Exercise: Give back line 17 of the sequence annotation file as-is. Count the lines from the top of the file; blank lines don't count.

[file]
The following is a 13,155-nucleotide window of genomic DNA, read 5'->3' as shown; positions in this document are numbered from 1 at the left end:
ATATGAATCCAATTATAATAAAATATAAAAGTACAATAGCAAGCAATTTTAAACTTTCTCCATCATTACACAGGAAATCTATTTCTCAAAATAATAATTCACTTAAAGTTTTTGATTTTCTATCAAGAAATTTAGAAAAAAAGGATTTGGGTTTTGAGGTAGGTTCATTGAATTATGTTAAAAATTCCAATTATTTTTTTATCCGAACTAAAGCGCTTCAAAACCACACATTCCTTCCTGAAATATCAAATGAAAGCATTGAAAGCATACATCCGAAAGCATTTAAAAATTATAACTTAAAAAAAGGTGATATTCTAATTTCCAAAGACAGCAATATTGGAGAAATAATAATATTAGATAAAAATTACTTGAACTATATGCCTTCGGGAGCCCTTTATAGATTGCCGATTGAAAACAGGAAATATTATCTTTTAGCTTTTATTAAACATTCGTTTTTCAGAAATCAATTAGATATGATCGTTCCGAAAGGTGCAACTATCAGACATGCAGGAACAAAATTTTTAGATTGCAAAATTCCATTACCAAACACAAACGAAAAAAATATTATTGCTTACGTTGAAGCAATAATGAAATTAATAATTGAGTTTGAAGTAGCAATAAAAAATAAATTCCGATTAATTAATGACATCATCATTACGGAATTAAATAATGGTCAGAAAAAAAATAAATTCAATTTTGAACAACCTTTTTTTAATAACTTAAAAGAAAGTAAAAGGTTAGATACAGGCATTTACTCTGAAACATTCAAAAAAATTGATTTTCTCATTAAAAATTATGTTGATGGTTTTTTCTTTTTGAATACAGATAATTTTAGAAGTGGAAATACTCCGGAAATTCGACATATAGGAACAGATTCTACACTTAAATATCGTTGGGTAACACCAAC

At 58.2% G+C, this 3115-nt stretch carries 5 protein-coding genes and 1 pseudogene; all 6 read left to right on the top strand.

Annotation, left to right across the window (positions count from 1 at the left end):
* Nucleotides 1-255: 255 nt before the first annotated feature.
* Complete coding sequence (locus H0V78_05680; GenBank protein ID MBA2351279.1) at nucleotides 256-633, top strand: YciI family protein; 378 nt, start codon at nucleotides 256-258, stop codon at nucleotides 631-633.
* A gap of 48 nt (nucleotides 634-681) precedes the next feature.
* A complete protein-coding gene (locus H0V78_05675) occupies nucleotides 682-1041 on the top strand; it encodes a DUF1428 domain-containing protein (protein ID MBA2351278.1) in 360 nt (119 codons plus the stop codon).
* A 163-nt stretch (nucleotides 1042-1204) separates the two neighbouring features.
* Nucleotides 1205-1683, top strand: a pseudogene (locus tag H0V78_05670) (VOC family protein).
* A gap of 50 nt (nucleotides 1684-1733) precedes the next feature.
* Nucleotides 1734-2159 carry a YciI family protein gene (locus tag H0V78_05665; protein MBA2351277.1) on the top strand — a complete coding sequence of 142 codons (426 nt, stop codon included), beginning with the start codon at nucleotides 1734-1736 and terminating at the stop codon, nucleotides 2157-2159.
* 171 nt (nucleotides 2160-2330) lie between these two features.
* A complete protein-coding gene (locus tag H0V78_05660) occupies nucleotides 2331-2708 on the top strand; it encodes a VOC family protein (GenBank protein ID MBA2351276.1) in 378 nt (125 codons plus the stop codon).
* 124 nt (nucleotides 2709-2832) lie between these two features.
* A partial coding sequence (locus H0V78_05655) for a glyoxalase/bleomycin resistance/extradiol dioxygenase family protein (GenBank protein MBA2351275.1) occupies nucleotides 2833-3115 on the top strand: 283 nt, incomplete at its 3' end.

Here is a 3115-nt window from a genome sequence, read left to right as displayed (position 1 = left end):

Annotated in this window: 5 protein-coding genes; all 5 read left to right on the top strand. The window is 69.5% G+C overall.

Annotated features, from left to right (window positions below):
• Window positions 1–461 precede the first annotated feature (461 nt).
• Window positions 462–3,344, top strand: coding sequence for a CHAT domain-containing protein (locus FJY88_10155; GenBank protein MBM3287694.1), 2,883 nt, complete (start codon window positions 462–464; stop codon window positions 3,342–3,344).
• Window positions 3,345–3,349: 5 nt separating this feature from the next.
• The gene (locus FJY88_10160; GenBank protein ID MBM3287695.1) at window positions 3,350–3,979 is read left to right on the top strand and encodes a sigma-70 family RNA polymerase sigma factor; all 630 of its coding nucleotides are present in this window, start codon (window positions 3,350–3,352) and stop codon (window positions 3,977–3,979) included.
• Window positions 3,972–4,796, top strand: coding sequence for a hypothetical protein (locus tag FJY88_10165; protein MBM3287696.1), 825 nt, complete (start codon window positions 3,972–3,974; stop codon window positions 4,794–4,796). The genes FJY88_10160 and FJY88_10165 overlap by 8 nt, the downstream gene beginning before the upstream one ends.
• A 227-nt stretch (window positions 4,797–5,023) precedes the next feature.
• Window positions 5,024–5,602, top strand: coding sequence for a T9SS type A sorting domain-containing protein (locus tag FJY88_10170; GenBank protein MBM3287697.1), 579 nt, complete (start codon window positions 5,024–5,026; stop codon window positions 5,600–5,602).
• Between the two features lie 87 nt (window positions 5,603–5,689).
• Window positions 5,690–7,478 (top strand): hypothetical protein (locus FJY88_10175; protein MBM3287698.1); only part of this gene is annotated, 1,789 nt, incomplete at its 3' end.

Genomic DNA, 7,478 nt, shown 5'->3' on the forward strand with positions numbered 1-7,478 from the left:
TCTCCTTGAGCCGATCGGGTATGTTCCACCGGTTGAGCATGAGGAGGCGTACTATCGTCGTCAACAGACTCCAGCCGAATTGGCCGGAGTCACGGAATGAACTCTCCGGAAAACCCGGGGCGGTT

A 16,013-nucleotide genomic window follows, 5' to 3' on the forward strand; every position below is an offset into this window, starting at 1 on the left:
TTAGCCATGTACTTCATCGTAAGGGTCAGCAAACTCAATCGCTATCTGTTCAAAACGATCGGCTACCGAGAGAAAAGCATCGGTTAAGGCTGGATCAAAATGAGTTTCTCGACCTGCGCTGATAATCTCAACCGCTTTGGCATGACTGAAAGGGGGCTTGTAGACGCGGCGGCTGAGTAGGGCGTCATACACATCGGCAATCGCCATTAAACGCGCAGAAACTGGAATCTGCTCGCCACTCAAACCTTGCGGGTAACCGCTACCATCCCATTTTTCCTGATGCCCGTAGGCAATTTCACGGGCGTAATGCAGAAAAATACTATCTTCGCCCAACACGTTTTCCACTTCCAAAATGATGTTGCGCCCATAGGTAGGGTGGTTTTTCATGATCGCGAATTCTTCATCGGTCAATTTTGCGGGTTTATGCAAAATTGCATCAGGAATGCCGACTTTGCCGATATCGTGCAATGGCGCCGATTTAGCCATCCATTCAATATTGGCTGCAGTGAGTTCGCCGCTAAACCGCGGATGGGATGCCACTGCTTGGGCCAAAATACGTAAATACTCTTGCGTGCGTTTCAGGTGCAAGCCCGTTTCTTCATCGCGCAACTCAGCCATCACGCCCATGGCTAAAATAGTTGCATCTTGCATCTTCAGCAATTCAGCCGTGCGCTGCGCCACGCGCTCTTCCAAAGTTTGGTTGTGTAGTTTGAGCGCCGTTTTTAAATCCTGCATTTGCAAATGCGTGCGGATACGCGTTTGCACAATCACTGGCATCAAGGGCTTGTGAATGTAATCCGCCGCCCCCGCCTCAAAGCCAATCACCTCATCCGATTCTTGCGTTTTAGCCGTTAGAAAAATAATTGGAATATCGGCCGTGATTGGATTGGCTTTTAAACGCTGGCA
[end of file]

Here is a 3115-nt window from a genome sequence, read left to right as displayed (position 1 = left end):